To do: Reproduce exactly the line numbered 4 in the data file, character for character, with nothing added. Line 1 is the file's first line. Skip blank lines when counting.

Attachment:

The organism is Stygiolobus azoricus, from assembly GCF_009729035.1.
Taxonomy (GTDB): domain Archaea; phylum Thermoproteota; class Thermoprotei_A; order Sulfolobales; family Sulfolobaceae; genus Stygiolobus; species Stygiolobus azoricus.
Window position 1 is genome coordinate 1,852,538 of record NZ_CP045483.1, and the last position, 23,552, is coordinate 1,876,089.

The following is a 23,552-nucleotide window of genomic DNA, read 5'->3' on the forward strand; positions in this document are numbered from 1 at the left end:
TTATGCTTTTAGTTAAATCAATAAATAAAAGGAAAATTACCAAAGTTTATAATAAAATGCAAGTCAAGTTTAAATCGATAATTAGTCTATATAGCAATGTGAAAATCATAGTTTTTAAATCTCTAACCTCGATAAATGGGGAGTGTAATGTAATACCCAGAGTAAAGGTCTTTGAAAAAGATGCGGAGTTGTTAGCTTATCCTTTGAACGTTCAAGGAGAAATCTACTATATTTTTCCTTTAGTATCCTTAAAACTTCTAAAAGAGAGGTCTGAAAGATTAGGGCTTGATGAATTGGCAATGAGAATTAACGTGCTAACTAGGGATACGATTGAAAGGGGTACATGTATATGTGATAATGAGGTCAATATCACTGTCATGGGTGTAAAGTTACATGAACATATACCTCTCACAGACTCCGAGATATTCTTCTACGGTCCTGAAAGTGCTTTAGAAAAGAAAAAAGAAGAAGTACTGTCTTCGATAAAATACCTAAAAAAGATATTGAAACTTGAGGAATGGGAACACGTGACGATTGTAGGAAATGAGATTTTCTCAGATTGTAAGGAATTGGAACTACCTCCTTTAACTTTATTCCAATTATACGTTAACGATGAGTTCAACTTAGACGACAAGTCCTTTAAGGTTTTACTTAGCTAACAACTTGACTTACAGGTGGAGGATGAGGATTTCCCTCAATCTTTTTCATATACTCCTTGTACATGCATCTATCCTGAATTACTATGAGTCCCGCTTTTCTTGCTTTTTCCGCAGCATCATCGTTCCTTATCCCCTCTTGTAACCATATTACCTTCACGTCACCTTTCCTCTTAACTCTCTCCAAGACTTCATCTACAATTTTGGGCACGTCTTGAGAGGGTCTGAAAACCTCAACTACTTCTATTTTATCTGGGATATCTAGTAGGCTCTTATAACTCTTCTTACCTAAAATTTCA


The following is a 23,552-nucleotide window of genomic DNA, read 5'->3' on the forward strand; positions in this document are numbered from 1 at the left end: